A friend of mine, Mark, was doing street ministry recently. He had an experience of being offended by one of the members of the ministry team. I wanted to share this because very often we have these moments come up in our daily life – we can become offended by others even in the midst of ministry or family life. Here is his story:
Ben and I were out doing street ministry a few weeks ago. Throughout the day, I felt as though he was treating me like a beginner There wasn’t an opportunity to share with him about my previous experiences or that I had value to offer in doing street ministry, prayer and healing. I felt he didn’t recognise who I was. I felt offended. He said things like, “We’re always afraid when we first go out.”
But I thought, “No, I’m not actually afraid. Why don’t you just say you’re afraid? Why are you putting that on me?”
I did not voice my thoughts. I felt like I could not, as it would be impolite. The irony in this was that this inability to say something was because of fear of man and being accepted. At that same time, it was like timidity entered me and the confidence and excitement I had about going out seemed to be overtaken. From that point on there wasn’t unity between Ben and I. I felt frustrated. And I felt trapped, like I didn’t have a way fix it. Even though this particular day there was only Ben and I, I felt like I couldn’t address anything. Throughout the street ministry time there wasn’t unity. Our approaches differed. I Wanted to take time with people, he wanted to move on quickly and always walked a few steps in front of me. I felt like I didn’t have an opening to share or pray for people in a way I would have liked, nor in a way which added the unique and loving way I could contribute. I didn’t feel honoured, or recognised. I also knew he wasn’t doing this deliberately against me.
I found myself with bitterness and pride in my heart. I could see I didn’t love my brother and it was affecting my ability to want to engage with him. It also brought disunity, which killed the joy, freedom and power of the Spirit. When you leave this kind of thing inside, it breeds jealousy and other dark feelings. I knew I needed to sort it out. I just didn’t know how.
Ben and I do not go to the same church, and until this point only met and saw each other at street ministry. A week later it was street ministry time again. My heart was in a worse place than before, but as everyone else could make it this week, there was ample other people to pair with.
Upon finishing our time, I dropped the ministry team off at his house where we had all parked and we left. I sat in my car for a little while, thinking I need to sort this, wrestling with my expectations, thinking it would be weird if I just went and told him.
I drove off. Then pulled over and wrestled with the Holy Spirit. I knew I had to settle the matter, go to God and confess it. This went on for about half an hour!
I said to the Holy Spirit, “No this is weird. Why do you always ask me to do weird things?!” Then I tried to find a middle ground with God, saying, ”Can’t I just send him a message?” I felt him tell me to go and confess it – talk to him.
I still sent a text message. I knew the words were good and it was an act of kindness.
“Hey Dude, You’re awesome! So good to have you following Jesus and leading by example! It’s cool what the Lord is doing in you. Love Mark.” (And that’s weird to say, ‘Love Mark’, because guys don’t really do that…but because of LoveWorks, that’s becoming more and more normal).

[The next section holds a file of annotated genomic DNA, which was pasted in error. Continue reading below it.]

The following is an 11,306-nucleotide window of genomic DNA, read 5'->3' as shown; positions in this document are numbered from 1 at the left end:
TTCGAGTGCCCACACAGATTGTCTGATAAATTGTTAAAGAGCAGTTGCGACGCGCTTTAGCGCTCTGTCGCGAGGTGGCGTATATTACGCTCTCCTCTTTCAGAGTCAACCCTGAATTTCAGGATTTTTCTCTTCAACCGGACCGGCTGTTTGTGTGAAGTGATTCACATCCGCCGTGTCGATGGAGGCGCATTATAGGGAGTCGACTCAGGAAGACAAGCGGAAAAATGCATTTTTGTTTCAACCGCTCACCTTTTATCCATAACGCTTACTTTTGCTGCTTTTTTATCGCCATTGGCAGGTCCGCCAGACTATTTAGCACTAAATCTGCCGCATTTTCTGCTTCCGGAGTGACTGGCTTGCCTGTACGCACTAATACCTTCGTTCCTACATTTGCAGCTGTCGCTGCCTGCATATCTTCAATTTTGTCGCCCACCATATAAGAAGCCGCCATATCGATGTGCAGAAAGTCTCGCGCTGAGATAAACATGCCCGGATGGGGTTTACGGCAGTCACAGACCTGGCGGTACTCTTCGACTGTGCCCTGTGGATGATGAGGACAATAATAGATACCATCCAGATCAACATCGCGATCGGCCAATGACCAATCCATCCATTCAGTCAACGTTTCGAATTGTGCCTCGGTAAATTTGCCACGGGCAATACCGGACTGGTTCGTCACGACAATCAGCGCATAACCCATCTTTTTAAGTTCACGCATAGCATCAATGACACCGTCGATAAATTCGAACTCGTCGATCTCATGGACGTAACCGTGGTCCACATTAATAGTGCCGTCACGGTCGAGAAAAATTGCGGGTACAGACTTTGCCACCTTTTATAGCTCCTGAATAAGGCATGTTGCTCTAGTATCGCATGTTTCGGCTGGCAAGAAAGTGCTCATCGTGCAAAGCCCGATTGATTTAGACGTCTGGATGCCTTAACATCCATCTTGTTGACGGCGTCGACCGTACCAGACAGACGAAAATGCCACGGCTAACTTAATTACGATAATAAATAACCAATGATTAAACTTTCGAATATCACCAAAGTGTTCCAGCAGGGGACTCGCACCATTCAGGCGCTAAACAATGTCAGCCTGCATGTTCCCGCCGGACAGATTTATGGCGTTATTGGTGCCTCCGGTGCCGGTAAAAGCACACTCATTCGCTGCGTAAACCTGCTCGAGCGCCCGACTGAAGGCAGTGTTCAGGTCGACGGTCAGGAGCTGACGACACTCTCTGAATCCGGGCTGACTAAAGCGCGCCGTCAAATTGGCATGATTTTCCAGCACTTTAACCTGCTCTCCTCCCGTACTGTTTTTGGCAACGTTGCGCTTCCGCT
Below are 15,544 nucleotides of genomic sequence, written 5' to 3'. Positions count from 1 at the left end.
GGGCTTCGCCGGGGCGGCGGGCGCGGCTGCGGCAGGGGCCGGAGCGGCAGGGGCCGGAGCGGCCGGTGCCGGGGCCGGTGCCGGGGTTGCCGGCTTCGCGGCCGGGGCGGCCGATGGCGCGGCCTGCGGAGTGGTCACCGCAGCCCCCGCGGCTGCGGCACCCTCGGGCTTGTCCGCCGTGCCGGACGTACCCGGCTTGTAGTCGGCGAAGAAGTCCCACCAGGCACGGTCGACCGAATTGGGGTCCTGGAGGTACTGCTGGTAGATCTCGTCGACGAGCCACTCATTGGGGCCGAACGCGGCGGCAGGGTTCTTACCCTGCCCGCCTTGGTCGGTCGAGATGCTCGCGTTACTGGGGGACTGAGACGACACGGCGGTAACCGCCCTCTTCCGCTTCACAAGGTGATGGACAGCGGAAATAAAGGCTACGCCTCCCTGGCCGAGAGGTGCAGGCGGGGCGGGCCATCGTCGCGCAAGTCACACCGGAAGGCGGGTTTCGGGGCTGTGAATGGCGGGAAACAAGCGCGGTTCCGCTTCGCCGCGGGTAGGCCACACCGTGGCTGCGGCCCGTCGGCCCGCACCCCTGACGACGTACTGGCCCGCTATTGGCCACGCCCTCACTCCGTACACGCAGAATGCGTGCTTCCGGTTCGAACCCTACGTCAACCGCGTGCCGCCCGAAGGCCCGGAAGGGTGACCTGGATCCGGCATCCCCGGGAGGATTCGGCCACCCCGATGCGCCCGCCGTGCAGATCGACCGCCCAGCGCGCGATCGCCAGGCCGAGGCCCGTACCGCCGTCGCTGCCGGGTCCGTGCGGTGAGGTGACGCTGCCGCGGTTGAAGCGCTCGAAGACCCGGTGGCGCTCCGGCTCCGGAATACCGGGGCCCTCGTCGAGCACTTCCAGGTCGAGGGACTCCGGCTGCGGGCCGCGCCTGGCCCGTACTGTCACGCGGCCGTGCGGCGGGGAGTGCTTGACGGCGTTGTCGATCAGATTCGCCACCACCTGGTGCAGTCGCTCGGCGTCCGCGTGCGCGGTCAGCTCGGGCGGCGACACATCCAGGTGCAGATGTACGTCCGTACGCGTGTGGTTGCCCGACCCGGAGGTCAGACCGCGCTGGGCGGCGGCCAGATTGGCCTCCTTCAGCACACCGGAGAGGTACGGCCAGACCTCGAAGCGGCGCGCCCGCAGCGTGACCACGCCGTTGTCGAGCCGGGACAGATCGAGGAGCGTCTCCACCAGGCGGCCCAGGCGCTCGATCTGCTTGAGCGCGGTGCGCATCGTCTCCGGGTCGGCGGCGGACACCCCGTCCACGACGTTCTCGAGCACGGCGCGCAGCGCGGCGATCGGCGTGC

When I sent the text message, it started to change something inside me because my focus had changed. But it was not full obedience to God’s direction.
I asked myself, “Mark, why are you not going?” I realised it was my own fears of what he’d think if I became vulnerable to him, but more than that, I didn’t want to be humble. I had to set aside my pride. I just knew I was being a chicken. I didn’t want to have to go, cause it’s weird to knock on the door and bear my soul to another guy – especially one I don’t know very well. I was not looking forward to the uncertainty and vulnerability.
In that moment, I let God be the Lord of my expectations. Love changes things. He reminded me that I love spontaneous things and that I was not a man of fear. So, I drove back to his house and knocked on the door.
“Hey, I just wanted to let you know that the work you are doing is awesome. And the work that God is doing in you is just amazing. I just had to let you know that.”
He invited me in and we shared a meal together. We had a really good conversation and shared our hearts. I could see the value in him. I could see the work of God in him – a man with a good heart.
Ben wanted me to pray for him. He was humble. I realised my offense was unfounded. I felt recognized by him. I felt that I had value.
While we prayed, the Lord gave me a picture for him. It was Ben with his arms open wide and me referring people to him. This picture created more honour in my heart for him.
After we prayed, I said, “Look can you forgive me. I’ve been feeling offended. The Holy Spirit wanted me to tell you this and bless your ministry and kill pride and offense in me.”
Then he asked what he’d done. I told him, “I became offended at some of the things that you said and that offense separated my heart from you. Can you forgive me?” He asked for more clarification and said he couldn’t remember exactly what he said, but there was no intention to offend, and don’t worry about it. Soon afterwards I left. The whole interaction with him, and the image God gave to me for him, has changed the way I see him. I’m now excited. It gives me energy for him.
This is a powerful story of how Love, in the form of Believes All Things, empowered Mark to humble himself, confess his offense, and then speak words of Belief to Ben. This transformed everything! Beginning with Mark’s heart.